September 24, 2010

Postcard: Chimney Rock

Chimney Rock Mountain and Entrance to Motor Road, Chimney Rock, NC
(Unused - divided back, c1920s)

Tucked away in Hickory Nut Gorge of Western North Carolina, Chimney Rock has stood the test of time. And if you have seen the 1992 movie "The Last of the Mohicans," then you know the beauty of Chimney Rock Park.

Located along Highway 74A as it follows the Rocky Broad River, Chimney Rock Park has welcomed visitors since 1902. Its name comes from a 315-foot granite rock formation that stands like a chimney on the side of a cliff. The entrance is across a bridge spanning the river and follows a twisting road up to the base of the chimney. During the early days of the park, a series of paths, stairs, and ladders took visitors from the parking lot at the base up to the top of Chimney Rock. Since 1949, an elevator built inside the cliff can carry visitors 26 stories to the top.

Besides a visit to Chimney Rock, several other unusual rock formations can be found along five different hiking trails. Also found in the park is Hickory Nut Falls. At 404 feet, it is one of the highest waterfalls east of the Mississippi River. The Pavilion dining room and the Cliff Dwellers Inn that were once part of the park are gone today, but you can still enjoy the Sky Lounge at the top of the elevator and the Nature Center.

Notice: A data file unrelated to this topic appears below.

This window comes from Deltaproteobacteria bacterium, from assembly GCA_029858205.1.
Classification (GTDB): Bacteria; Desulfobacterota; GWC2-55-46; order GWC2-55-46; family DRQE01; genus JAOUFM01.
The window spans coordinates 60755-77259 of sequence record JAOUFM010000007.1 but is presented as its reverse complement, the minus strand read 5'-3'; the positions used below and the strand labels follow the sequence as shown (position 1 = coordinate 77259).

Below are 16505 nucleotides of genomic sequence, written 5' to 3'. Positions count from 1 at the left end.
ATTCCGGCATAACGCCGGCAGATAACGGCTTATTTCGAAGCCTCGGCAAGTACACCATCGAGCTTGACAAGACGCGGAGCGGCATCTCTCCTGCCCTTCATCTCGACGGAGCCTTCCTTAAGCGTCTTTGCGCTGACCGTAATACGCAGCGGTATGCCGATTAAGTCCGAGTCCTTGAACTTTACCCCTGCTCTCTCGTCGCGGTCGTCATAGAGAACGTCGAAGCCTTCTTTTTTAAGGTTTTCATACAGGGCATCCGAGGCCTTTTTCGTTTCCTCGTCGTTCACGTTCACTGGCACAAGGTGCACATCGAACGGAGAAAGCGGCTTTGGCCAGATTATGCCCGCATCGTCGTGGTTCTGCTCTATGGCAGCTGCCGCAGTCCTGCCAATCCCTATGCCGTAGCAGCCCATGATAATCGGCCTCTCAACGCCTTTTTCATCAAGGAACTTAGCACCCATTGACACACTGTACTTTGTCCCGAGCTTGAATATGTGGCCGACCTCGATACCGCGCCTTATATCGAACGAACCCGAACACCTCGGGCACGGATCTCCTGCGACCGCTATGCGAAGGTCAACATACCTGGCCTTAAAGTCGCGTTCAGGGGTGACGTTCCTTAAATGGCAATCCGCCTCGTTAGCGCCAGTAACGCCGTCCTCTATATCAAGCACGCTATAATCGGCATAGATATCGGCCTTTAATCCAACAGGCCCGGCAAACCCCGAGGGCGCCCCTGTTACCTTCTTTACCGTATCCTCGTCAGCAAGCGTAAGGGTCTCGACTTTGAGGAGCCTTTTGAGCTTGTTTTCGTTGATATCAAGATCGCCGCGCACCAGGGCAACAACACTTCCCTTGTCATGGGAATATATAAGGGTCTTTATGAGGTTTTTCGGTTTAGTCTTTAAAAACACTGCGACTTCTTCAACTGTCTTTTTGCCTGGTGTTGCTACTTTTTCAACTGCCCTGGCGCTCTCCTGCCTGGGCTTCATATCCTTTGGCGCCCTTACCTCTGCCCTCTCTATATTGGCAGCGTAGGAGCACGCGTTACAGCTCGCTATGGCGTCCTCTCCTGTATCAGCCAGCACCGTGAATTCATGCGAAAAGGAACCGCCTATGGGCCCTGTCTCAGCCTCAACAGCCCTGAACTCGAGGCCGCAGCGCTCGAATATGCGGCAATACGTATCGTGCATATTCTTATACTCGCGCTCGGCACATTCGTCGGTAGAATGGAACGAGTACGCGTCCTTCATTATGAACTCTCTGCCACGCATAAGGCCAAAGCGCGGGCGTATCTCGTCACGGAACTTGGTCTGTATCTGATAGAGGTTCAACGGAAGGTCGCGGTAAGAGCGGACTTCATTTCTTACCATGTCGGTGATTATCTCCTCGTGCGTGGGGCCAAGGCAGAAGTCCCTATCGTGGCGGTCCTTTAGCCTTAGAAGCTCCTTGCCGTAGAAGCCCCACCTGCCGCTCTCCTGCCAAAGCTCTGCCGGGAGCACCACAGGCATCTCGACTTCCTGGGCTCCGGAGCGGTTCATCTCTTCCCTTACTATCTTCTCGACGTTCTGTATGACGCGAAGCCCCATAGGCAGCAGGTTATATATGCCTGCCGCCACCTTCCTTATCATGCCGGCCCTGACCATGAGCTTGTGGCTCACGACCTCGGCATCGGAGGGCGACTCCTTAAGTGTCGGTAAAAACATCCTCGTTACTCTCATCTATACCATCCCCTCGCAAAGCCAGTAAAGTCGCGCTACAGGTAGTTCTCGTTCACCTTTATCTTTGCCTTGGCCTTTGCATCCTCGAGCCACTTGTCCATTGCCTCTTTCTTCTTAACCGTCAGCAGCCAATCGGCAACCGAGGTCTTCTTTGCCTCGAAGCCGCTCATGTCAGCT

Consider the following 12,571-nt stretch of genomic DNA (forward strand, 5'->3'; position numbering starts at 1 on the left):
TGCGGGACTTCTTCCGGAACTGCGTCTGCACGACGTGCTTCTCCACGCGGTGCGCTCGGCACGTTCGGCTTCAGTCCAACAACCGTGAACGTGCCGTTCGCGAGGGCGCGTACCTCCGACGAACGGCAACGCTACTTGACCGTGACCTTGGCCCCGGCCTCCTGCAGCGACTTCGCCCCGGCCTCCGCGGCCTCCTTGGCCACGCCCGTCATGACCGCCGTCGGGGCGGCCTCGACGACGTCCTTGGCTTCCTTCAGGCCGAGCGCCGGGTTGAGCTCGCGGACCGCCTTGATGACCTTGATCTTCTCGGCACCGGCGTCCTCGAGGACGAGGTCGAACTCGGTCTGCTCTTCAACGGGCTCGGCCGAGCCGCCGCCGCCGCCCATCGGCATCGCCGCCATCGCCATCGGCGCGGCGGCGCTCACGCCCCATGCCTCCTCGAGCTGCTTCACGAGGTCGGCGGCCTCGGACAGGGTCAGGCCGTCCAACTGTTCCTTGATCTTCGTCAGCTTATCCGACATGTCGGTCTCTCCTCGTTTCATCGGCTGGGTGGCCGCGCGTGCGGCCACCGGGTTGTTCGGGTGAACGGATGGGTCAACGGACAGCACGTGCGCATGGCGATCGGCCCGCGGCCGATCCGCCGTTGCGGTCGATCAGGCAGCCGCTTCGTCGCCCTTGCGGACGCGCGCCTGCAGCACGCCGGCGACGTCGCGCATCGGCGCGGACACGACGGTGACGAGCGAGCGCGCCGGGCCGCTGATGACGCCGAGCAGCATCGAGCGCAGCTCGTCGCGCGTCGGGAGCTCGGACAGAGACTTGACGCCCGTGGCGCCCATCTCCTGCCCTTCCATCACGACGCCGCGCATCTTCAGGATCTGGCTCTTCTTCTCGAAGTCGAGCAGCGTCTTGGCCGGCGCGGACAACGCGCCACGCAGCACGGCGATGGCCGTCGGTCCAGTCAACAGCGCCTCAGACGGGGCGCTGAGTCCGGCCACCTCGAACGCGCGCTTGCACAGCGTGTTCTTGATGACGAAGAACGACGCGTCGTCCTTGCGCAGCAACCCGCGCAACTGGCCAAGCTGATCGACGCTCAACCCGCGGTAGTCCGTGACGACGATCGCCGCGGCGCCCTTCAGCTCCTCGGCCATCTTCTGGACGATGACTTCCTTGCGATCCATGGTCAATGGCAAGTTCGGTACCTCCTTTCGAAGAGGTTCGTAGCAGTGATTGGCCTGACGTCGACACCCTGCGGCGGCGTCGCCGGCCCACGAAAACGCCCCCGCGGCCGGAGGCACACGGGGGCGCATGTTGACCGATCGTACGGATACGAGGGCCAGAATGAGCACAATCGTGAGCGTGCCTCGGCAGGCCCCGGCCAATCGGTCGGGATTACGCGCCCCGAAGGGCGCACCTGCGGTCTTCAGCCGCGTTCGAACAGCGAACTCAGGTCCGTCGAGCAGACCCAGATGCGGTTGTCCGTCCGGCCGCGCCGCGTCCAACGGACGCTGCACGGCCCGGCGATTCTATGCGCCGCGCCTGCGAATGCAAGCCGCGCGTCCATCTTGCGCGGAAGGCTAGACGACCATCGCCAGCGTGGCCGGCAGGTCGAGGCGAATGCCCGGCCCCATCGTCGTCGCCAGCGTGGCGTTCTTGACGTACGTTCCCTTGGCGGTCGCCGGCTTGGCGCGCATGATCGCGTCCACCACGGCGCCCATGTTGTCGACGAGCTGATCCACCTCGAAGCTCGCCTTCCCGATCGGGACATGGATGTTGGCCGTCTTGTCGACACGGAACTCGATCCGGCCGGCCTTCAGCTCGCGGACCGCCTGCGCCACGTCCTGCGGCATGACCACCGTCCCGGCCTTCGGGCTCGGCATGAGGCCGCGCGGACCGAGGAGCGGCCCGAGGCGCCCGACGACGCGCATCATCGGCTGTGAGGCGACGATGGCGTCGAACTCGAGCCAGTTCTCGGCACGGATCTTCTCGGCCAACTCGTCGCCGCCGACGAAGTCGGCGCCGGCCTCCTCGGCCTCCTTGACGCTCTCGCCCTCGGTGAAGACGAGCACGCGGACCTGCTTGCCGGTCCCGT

For over 100 years, Chimney Rock Park was privately owned and operated. In 2007, North Carolina purchased it to become the centerpiece of a new state park. Still in development, Chimney Rock State Park includes over 4,000 acres in Hickory Nut Gorge and is part of the Blue Ridge National Heritage Area. Thanks to the state of North Carolina, the unique features and natural beauty of the area will be preserved for generations to come.

— Dan Hardison

Also available:
Message from the Past: Visiting Chimney Rock

Lake Lure from Precipice above Chimney Rock, Western North Carolina
(Unused - divided back, c1930)

September 10, 2010

On the Edge of Light

Haiku and image by Dan Hardison
Photo: Wilmington, North Carolina

September 3, 2010


The heat of the day still lingers in the field.
Leaves disclose their secrets
in answer to whispers from the bay.

My daughter bends like a sapling in waning sun,
selecting dandelions: one for her,
and another one

for her brother who crouches on the uneven sidewalk,
Bear tight under an arm, thumb in mouth
to keep the world in balance.

Amber light filters through spreading elms
lining the avenue of this small town.
I breathe in the evening, close my eyes

long enough to etch the moment for safe-keeping,
before it fades, an old photograph, fleeting,
a child's breath freeing seeds.

— Ronda Broatch
From her chapbook "Some Other Eden"

Photo by Dan Hardison
Cookeville, Tennessee

Also available:
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